Claims Made Policy Requires Timely Notice
Liability insurers prefer claims made policies to limit their exposure. The person or entity insured must, under such policies, report a claim as long as it is made during the policy period or an extended reporting period or lose coverage.
In Crowley Maritime Corporation v. National Union Fire Insurance Company
Of Pittsburgh, PA, No. 18-10953, United States Court of Appeals for the Eleventh Circuit (July 23, 2019) Crowley Maritime sued its insurer, National Union, seeking reimbursement in legal defense fees paid on behalf of an employee of Crowley. The district court granted National Union’s motion for summary judgment on grounds that Crowley failed to timely report the claim at issue in this appeal to National Union as required by the policy. The trial court held that, with respect to the reporting period Crowley was bound by the arbitration panel’s finding that Crowley had not reported a claim to National Union as required by the policy.
Crowley Liner is a wholly owned subsidiary of Crowley Maritime. National Union is among the largest providers of directors and officers insurance policies. As it relates to this case, Crowley Maritime purchased liability insurance from National Union which provided coverage on a “claims made” basis, meaning that National Union insured Crowley “solely with respect to Claims first made against an Insured during the Policy Period or the Discovery Period (if applicable) and reported to the Insurer pursuant to the terms of [the P]olicy.”
During the initial Policy Period Crowley Liner’s then-Vice President of Price and Yield Management, attracted the attention of federal law enforcement officers. On April 17, 2008, a search warrant was executed at Crowley Liner’s Jacksonville headquarters. On April 16, 2008, the day before federal law enforcement officers executed the search warrant, an FBI special agent signed and delivered an affidavit supporting the search warrant (the “Affidavit”) to a federal magistrate judge in the Middle District of Florida. The Affidavit—which spans forty-eight pages and describes in great detail an ongoing FBI/DOJ antitrust investigation involving several water freight carriers—asserted that Farmer and others had been involved in communications and agreements to allocate customers and coordinate pricing in violation of the Sherman Act. The affidavit was sealed.
A little over a week later Crowley’s insurance broker sent National Union a notice it characterized as a notice of a Claim. National Union responded and concluded that the Policy did not provide coverage because, in part, no one had been identified in writing as a target of the investigation as required by the Policy. National Union also encouraged Crowley to send additional information that might be relevant to its coverage determination.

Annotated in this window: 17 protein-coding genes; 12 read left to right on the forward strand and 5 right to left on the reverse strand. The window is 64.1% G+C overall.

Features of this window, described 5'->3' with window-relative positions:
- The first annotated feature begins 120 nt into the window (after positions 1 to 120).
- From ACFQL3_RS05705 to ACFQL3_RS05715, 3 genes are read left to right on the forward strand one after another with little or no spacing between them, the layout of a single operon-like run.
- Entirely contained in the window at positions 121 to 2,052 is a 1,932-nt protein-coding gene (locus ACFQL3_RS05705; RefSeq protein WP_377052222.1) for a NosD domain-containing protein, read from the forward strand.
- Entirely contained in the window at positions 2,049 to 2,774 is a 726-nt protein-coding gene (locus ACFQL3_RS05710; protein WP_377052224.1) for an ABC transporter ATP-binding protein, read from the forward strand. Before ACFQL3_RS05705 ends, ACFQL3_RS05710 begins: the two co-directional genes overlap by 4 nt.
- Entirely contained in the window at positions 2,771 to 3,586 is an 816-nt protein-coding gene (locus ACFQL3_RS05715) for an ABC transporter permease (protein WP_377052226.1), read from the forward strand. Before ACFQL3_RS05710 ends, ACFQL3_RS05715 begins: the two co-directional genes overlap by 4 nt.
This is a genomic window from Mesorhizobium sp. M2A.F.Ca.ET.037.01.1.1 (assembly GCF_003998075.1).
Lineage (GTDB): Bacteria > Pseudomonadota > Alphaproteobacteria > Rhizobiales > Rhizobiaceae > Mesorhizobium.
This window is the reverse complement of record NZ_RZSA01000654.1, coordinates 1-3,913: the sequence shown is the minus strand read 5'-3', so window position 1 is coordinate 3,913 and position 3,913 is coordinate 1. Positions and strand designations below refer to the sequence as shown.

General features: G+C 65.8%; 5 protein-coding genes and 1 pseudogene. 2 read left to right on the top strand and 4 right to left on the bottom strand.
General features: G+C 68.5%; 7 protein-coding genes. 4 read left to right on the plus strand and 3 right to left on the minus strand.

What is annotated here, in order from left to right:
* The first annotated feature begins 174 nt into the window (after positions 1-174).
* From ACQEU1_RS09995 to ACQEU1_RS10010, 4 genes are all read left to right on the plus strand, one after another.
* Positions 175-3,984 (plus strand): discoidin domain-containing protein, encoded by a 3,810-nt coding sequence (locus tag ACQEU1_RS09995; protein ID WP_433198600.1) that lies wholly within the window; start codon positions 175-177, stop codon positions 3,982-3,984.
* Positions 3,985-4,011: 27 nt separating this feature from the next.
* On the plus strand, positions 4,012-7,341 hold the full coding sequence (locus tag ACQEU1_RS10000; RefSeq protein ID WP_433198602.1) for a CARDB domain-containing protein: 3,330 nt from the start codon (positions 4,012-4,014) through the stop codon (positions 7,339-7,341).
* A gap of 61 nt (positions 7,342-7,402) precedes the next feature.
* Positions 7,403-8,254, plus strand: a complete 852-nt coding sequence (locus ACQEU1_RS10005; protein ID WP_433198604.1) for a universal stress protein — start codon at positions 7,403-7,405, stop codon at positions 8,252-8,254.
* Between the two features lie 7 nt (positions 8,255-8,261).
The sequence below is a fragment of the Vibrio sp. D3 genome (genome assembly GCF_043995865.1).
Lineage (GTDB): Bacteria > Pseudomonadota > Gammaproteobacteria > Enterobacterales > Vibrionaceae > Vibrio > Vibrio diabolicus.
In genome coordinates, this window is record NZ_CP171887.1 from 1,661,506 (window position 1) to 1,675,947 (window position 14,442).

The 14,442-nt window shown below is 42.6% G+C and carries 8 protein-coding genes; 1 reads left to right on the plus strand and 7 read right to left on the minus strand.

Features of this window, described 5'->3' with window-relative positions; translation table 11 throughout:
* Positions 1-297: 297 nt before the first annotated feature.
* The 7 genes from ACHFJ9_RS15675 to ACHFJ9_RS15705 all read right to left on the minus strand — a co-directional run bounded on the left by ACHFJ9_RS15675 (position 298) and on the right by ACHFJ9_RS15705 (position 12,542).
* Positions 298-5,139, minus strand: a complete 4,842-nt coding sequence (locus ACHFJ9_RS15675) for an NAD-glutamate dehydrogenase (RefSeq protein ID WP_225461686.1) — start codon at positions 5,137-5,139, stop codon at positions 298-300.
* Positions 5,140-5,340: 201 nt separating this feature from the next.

Arbitration Panel Enters Decision Favoring National Union’s Position
Crowley eventually initiated arbitration with National Union. The proceeding addressed whether, based on the information provided to National Union at the time of the arbitration hearing, the FBI/DOJ investigation constituted a Claim under the Policy. The arbitration order noted that the evidence of a Claim presented to National Union at that time included only: the search warrant, the Farmer and Crowley subpoenas, several documents relating to a plea agreement entered into by Crowley, and the investigation relating to those documents.
A majority of the arbitration panel entered a decision in favor of National Union. The arbitration order observed that “the triggering event for a Claim . . . is when the DOJ identifies in writing an Insured Person as one against whom a criminal proceeding may be commenced.” It continued, ultimately concluding that “[t]he materials Crowley submitted to National Union did not constitute a Claim for Insured Persons as the term ‘Claim’ is defined in the Policy. The triggering event specified in the Policy has not yet been presented to National Union.”
Farmer Receives and Rejects Plea Offer, Is Acquitted at Trial
Crowley notified National Union of the Plea Offer and National Union agreed to treat the FBI/DOJ investigation as a Claim under the Policy as of February 18, 2013 (the date it received the February 2013 Notice). National Union agreed to provide coverage for future Defense Costs relating to the investigation (i.e., those incurred on or after February 18, 2013), but took the position that Crowley was not entitled to reimbursement of its earlier Defense Costs.
A federal jury in Puerto Rico found Farmer not guilty and the United States District Court for the District of Puerto Rico entered a judgment of acquittal and Crowley notified National Union that Farmer had been acquitted and it demanded reimbursement of $2,541,346.34 in legal fees Crowley paid on Farmer’s behalf (net of the Policy deductible). National Union refused.